“Early splintage of pinna abnormalities in the neonatal period appears a cost effective and simple procedure which should be encouraged”
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"The cartilage in a baby’s ear is very soft and malleable, and can be moulded with the use of splints if prominent ears are obvious from birth. Splints are fitted into the outer groove (scaphoid fossa) of the ear and fixed by strips of tape, with the ear then taped to the side of the head using a broad strip of tape. The pressure of the splint corrects the tendency of the ear to stick out, while maintaining the proper contours of the ear. To be effective, splints can be required for as little as two weeks in newborn babies, or for up to four months in babies aged six months or over. However, parents should be careful with babies over the age of three months, as the splints themselves can present a choking hazard."
"Splintage is a simple, safe and non-invasive procedure for the correction of prominent ears. However, there is only a limited window of time in which splints can be effectively applied. The decision to use splints is an aesthetic decision that ultimately rests with parents."
ENT News, Vol 14, Number 6 - January/February 2006
"It should be remembered that a neonate's ears are mouldable at birth and taping back over a suitable mould ('Earbuddies') may obviate the need for surgery later in life.' - Charles East, FRCS, Consultant in Rhinology & Facial Plastic Surgery, Royal National Throat, Nose & Ear Hospital, London, UK
A splint for correction of congenital ear deformities
Tan ST, Shibu M, Gault DT: British Journal of Plastic Surgery; 1994 Dec;47(8):575-8
View the abstract.
“These deformities can be treated non-surgically in the early neonatal period, effectively, without anaesthetic and with minimal cost.“
"Our neonatal paediatric colleagues and midwives should be encouraged to manage these deformities in this way, and the need for surgical correction may be largely avoided in the future."
When do ears become prominent?
Tan ST, Gault DT: British Journal of Plastic Surgery; 1994 Dec;47(8) :573-4.
Go to article.
“Non-hypoplastic congenital ear deformities are amenable to non-surgical treatment with splinting in the neonatal period”
“A large number of patients with prominent ears could be treated effectively, non
surgically, early in life, without anaesthetic and with minimal cost."
Splintage for correction of congenital ear deformities
Schonauer, Fera, La Rusca and Molea, Presented at EURAPS Vienna
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“Excellent results were achieved in 82% of the splinted ears. In the other 18% results were satisfactory or good. No complications occurred in the series.”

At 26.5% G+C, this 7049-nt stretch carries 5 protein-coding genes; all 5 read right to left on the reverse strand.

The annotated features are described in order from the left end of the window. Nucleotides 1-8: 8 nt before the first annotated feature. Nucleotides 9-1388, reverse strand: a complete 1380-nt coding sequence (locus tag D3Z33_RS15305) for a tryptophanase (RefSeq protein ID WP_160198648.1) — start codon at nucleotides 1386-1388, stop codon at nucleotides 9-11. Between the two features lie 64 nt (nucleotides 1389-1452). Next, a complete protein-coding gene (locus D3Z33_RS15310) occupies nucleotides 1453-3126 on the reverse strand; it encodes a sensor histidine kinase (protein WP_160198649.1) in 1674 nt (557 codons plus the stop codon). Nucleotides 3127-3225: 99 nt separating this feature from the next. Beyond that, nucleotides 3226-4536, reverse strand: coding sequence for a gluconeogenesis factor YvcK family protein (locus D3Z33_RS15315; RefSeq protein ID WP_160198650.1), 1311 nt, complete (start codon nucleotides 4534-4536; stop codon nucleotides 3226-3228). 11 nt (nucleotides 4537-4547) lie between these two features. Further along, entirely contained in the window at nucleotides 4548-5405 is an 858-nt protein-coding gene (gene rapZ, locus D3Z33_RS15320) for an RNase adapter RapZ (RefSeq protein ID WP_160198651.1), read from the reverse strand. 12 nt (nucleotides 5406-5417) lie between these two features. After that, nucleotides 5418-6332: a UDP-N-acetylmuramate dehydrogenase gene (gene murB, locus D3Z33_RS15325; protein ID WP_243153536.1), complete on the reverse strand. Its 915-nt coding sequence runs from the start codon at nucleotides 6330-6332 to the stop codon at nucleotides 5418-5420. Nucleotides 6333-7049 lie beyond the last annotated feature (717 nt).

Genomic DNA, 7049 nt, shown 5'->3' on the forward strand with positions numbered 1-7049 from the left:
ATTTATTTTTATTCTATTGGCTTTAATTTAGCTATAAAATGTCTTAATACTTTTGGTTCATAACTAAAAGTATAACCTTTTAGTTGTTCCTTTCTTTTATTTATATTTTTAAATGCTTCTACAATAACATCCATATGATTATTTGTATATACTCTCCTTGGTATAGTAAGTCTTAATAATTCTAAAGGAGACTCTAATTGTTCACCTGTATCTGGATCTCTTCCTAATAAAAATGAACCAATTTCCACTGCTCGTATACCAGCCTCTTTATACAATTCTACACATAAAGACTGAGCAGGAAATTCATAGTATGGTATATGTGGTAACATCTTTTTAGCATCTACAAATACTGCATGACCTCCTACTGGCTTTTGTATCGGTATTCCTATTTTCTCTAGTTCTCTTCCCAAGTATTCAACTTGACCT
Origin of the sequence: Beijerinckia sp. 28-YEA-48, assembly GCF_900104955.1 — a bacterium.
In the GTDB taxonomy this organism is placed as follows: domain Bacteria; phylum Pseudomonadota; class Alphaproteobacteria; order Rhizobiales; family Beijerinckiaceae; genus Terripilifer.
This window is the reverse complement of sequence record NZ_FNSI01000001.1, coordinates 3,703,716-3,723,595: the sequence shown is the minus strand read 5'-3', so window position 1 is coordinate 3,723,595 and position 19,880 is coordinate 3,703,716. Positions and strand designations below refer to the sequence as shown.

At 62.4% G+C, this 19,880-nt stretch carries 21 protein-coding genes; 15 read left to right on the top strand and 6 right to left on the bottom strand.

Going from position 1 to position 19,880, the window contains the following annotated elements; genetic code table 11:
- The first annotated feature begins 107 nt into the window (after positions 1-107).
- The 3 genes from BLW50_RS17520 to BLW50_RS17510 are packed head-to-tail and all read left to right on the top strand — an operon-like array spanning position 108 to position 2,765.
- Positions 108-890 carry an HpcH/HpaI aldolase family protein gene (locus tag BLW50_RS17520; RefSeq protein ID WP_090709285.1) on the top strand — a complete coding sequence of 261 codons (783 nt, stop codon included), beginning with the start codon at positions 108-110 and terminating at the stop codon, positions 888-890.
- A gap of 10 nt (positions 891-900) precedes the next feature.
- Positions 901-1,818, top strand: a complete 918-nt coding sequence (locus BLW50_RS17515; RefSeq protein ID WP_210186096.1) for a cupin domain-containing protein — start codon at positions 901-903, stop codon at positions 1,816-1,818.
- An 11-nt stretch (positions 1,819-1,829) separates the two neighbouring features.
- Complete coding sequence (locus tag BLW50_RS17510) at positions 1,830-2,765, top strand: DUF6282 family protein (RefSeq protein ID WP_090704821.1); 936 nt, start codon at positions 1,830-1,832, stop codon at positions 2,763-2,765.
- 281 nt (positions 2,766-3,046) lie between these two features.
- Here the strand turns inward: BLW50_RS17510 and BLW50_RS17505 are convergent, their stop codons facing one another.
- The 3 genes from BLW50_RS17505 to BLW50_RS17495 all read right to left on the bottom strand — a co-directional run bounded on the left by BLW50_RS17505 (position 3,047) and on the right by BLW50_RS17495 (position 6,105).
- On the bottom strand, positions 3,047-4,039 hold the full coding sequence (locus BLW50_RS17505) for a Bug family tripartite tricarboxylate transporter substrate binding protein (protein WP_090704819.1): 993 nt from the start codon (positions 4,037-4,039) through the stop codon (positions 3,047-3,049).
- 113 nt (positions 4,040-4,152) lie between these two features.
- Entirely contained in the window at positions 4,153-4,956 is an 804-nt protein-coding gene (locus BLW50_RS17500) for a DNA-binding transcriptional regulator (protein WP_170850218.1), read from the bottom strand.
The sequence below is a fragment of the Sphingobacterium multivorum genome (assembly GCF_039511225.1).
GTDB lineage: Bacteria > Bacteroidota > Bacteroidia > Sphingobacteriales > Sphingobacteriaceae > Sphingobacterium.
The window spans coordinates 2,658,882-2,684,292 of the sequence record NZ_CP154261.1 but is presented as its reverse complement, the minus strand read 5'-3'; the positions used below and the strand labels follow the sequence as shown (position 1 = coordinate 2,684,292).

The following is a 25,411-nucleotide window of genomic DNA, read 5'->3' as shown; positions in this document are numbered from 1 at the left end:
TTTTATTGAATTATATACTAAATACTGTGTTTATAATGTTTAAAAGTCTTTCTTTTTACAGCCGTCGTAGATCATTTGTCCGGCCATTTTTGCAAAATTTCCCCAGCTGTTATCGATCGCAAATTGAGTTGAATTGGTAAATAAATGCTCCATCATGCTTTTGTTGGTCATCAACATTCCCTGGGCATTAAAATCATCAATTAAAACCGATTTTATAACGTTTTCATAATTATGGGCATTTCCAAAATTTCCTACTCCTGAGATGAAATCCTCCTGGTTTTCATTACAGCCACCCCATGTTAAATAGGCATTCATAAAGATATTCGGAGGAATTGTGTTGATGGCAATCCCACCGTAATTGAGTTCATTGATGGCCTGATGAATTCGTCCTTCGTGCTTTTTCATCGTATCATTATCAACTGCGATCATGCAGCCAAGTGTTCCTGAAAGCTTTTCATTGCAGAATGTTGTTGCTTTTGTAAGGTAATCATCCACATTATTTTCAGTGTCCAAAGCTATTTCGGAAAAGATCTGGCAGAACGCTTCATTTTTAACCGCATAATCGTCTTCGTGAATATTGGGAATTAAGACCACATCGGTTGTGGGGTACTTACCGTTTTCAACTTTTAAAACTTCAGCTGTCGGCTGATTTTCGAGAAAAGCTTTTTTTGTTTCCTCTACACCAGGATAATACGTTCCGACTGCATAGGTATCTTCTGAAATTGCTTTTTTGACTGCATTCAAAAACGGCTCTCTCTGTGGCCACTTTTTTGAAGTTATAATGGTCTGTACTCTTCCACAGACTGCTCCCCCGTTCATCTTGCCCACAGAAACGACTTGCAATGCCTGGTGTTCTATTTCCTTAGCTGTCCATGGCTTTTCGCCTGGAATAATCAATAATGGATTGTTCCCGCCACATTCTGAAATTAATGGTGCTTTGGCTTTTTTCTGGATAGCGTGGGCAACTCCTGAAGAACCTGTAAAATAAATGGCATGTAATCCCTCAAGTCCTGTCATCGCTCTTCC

“Ear splintage is an effective technique that should be more frequently offered to parents of affected neonates.”
Correction of deformational auricular anomalies by moulding - results of a fast-track service.
Swee Tan, Anna Wright, Anna Hemphill, Kari Ashton, Joan Evans Journal of the New Zealand Medical Association, 12-September-2003, Vol 116 No 1181
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“According to the parents’ assessment, complete correction or marked improvement occurred in 29 of 35 anomalous ears (83%). All parents felt that auricular moulding was worthwhile.”
Nonsurgical correction of congenital auricular deformities in children older than early neonates
Yotsuyanagi T, Yokoi K, Urushidate S, Sawada Y: Plast Reconstr Surg; 1998 Apr;101(4):907-14
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“The patients were between 1 and 14 years of age with an average age of 3.6 years .... the average period of splint application was 2.1 months .... In 27 of the 50 cases, the treated ears were excellent. Eleven ear cases showed improvement. Six cases showed recurrence. Three cases did not improve. Three patients gave up treatment."
“It is suggested that nonsurgical auricular correction is possible in almost all children, even if they are not early neonates, when corrections are made continuously and gradually."
Nonsurgical correction of congenital auricular deformities a new method of neonatal molding and splinting
Zambudio G, Guirao MJ, Sanchez JM, Giron O, Ruiz JI, Gutierrez MA:. Cir Pediatr; 2007 Jul;20(3):139-42
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Early nonsurgical correction of congenital auricular deformities
Ullmann Y, Blazer S, Ramon Y, Blumenfeld I, Peled IJ: Plast Reconstr Surg; 2002 Mar;109(3):907-13; discussion 914-5
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Tan ST, Abramson DL, MacDonald DM, Mulliken JB. Molding therapy for infants with deformational auricular anomalies. Ann Plast Surg 1997;38:263–8.
Ear Splintage - FACE vol. 5 no. 4 pp 211-212 (1998) Kugler Publications, The Hague, The Netherlands
D. Gault - RAFT Institute of Plastic Surgery, Mount Vernon Hospital, Northwood, Middlesex, UK - Ear Splintage
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Calder JC, Naasan A. Morbidity of otoplasty: review of 562 consecutive cases. Br J Plast Surg 1994;47:170–4.
Matsuo K, Hirose T. A splint for non surgical correction of cryptotia. Eur J Plast Surg 1989;12:187–8.
Matsuo K, Hirose T, Tomono T, et al. Nonsurgical correction of congenital auricular deformities in the early neonate: a preliminary report. Plast Reconstr Surg 1984;73:38–51.
Matsuo K, Hayashi R, Kiyono M, et al. Nonsurgical correction of congenital auricular deformities. Clin Plast Surg 1990;17:383–95.
Bradbury ET, Hewison J, Timmons MJ. Psychological and social outcome of prominent ear correction in children. Br J Plast Surg 1992;45:97–100.